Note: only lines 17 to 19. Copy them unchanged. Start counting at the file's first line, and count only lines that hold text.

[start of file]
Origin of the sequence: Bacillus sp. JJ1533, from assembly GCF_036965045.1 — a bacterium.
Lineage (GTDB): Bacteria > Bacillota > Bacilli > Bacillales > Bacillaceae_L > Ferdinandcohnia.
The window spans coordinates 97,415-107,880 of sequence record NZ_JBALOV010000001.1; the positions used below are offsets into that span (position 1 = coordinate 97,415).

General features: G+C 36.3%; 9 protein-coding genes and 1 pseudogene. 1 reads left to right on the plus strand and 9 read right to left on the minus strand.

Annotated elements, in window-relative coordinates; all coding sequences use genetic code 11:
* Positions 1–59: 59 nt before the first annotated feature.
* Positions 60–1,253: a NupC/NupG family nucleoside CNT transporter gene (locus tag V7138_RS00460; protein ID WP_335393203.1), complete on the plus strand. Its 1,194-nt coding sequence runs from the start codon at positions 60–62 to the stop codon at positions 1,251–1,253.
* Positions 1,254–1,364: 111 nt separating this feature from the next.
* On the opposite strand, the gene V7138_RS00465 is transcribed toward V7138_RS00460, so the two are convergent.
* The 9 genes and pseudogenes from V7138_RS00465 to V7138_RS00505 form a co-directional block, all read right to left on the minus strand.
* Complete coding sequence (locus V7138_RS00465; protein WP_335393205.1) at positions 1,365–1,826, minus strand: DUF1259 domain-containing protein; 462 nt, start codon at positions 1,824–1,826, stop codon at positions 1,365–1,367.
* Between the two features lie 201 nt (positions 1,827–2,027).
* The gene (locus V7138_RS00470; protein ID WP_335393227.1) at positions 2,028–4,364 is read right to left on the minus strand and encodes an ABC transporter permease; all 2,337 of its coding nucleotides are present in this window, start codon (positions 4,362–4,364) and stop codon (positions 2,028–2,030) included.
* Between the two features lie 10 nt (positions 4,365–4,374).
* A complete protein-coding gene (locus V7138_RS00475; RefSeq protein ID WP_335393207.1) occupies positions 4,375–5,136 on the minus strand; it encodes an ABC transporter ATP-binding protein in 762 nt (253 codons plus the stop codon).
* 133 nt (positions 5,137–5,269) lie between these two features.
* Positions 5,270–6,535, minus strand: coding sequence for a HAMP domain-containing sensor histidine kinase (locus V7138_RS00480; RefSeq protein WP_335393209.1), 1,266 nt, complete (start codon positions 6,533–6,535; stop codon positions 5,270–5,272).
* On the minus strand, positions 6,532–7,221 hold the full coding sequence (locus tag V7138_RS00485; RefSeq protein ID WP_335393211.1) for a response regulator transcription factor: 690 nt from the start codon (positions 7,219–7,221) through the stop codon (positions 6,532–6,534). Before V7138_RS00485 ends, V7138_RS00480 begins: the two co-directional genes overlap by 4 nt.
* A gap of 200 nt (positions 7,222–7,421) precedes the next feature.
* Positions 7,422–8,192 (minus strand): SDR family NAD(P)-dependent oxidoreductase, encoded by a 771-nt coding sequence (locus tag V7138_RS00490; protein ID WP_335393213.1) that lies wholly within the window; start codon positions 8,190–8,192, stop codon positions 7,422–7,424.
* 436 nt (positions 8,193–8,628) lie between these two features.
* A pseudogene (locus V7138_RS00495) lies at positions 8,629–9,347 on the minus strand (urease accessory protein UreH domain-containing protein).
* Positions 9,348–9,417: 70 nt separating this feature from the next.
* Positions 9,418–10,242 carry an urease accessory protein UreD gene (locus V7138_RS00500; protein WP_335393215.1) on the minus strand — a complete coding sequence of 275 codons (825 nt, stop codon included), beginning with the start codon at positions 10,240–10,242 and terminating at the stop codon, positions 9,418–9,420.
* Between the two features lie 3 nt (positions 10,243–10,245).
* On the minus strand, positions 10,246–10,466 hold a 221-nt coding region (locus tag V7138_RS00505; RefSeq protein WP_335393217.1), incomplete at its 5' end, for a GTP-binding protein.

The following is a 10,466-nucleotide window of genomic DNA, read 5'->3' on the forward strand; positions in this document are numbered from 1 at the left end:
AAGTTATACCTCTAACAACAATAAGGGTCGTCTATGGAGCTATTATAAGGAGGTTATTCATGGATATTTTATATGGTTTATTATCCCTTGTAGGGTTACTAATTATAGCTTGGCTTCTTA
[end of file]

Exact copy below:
* Positions 5,270–6,535, minus strand: coding sequence for a HAMP domain-containing sensor histidine kinase (locus V7138_RS00480; RefSeq protein WP_335393209.1), 1,266 nt, complete (start codon positions 6,533–6,535; stop codon positions 5,270–5,272).
* On the minus strand, positions 6,532–7,221 hold the full coding sequence (locus tag V7138_RS00485; RefSeq protein ID WP_335393211.1) for a response regulator transcription factor: 690 nt from the start codon (positions 7,219–7,221) through the stop codon (positions 6,532–6,534). Before V7138_RS00485 ends, V7138_RS00480 begins: the two co-directional genes overlap by 4 nt.
* A gap of 200 nt (positions 7,222–7,421) precedes the next feature.